These requests usually involve a call for experts aiming to create a topical Expert Working Group (EWG) which will work within all the guidelines agreed in the DoW. The EWG then develops a background report with the support of the Knowledge Coordination Body (KCB)and the Methods Expert Group (MEG) describing the current knowledge gaps and research needs on the topic. This document/report goes through an extensive peer review process which involves an open consultation with knowledge holders of that particular topic.
Examples of past requests
Knowledge Synthesis requests
They are designed to enable policy-makers and other societal actors to make use of existing studies by synthesising available knowledge. This process is particularly helpful for requests which require an in-depth collection, analysis and synthesis of existing knowledge from the scientific literature and other sources. It can also help decision-makers identify knowledge gaps. These requests also involve a call for experts and the creation of an Expert Working Group (EWG).
The selected EWG develops a methods protocol with the support of the Methods Expert Group (MEG) which describes the current knowledge gaps and research needs on the topic. This methods protocol goes through an extensive peer review process which involves an open consultation with the public and all knowledge holders of that particular topic (see a previous example here).
Next, the EWG synthesises all current knowledge and produces a final output, (e.g. a report, policy brief, workshop report – depending on the needs of the requester, as identified during the scoping phase). Then a peer-review is conducted to make sure the output is robust and credible.
The end product is then given to the requester and, finally, it is widely disseminated and made publicly available.
Examples of past requests
Societal Engagement requests
They are aimed at promoting societal debate and engagement on biodiversity and ecosystem services by:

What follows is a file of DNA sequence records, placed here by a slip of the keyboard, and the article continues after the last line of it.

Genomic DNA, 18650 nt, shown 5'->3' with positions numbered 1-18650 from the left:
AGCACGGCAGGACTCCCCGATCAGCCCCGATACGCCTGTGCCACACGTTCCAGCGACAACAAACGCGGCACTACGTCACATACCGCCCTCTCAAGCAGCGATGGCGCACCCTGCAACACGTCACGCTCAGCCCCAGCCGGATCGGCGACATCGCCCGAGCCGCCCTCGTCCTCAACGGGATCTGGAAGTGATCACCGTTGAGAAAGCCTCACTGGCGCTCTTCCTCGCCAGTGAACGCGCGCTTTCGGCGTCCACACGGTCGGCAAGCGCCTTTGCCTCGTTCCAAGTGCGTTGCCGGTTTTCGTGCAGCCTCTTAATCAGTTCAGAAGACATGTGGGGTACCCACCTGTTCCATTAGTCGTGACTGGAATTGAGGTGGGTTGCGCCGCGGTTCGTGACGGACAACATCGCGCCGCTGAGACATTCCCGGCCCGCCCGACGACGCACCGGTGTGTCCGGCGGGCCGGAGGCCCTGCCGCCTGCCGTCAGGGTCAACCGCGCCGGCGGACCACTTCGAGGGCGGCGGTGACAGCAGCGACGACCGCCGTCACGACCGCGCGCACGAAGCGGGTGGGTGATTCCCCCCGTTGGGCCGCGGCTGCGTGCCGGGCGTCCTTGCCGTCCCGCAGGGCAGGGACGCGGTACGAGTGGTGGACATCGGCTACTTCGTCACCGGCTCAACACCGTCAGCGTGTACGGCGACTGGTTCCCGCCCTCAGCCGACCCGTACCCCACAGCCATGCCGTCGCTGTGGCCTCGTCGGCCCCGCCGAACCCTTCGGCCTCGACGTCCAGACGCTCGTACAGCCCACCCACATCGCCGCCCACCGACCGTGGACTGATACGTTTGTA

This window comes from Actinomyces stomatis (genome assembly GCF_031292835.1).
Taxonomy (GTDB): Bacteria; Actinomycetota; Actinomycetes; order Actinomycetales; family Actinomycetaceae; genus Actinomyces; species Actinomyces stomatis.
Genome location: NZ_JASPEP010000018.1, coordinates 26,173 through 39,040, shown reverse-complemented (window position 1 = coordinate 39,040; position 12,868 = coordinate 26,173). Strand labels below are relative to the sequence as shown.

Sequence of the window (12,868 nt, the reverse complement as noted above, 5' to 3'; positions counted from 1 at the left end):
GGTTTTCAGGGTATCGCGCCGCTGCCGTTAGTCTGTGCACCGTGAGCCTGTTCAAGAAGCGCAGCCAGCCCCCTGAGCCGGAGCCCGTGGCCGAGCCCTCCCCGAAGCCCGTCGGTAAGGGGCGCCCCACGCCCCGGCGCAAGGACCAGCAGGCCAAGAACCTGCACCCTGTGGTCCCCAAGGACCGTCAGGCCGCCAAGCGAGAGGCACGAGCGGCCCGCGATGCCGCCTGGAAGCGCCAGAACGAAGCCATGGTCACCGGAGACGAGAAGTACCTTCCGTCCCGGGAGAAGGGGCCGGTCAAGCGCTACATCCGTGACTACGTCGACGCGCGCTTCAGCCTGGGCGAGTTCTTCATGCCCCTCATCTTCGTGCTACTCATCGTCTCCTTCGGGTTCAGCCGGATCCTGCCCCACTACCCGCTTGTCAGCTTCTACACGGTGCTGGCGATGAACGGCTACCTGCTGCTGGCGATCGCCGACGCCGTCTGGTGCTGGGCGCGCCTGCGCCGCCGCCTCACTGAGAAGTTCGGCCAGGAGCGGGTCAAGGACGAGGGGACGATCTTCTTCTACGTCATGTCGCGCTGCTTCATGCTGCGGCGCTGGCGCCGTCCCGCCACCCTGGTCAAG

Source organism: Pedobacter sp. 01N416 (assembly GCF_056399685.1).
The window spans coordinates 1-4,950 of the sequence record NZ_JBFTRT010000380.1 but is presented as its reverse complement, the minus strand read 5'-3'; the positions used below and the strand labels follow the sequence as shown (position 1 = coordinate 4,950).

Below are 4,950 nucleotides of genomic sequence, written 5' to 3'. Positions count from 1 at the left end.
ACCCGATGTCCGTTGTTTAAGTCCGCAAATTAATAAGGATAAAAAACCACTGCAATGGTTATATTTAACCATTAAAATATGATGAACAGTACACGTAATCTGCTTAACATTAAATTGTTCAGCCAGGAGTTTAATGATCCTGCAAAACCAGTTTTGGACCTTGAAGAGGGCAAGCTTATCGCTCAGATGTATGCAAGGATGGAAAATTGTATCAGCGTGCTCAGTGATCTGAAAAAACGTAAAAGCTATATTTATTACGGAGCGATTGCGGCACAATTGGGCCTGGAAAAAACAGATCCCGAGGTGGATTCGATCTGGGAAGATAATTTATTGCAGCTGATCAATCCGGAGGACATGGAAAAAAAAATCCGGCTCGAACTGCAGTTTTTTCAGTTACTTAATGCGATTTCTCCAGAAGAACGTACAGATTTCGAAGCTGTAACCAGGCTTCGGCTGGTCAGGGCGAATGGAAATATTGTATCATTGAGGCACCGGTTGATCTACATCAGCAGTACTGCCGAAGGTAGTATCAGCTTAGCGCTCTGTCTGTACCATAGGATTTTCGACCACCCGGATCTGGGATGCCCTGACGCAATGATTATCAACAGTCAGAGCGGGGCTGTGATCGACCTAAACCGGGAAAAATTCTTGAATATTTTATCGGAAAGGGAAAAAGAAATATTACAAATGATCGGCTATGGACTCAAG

- improving understanding of public perceptions on biodiversity
- facilitating public debates as well as open exchange of research results
- ensuring that civil society and/or businesses are informed and engaged on biodiversity
In the case of a Societal Engagement request, once the DoW is agreed, the activities planned to open the discussion among different actors are put in place (e.g. Science Cafes, public surveys, videos, etc…). These societal engagement activities are widely promoted on social media.
Next, the result of the engagement activities are synthesised in the draft output, (e.g. a report, video,). Then a peer-review is conducted to make sure the final output is robust and credible.
Example of past request
Support Initiatives requests
They aim at providing support and facilitating key ongoing discussions and initiatives related to biodiversity and ecosystems services at the local, national and global level (e.g. IPBES 7, COP-14). These requests also involve a call for experts and the creation of an Expert Working Group (EWG)
The selected Expert Working Group (EWG) develops a facilitation scheme based on the characteristics of the event or initiative to which we are contributing. This facilitation scheme goes through an extensive peer review process which involves an open consultation with the public and all relevant knowledge holders of that particular topic (see a previous example here).
Based on the DoW and the facilitation scheme, the EWG contributes to the initiative or event.
Next, the EWG synthesises all the current knowledge and produces a draft output, (e.g. a report, policy brief, workshop report). Then a peer-review is conducted to make sure the final output is robust and credible.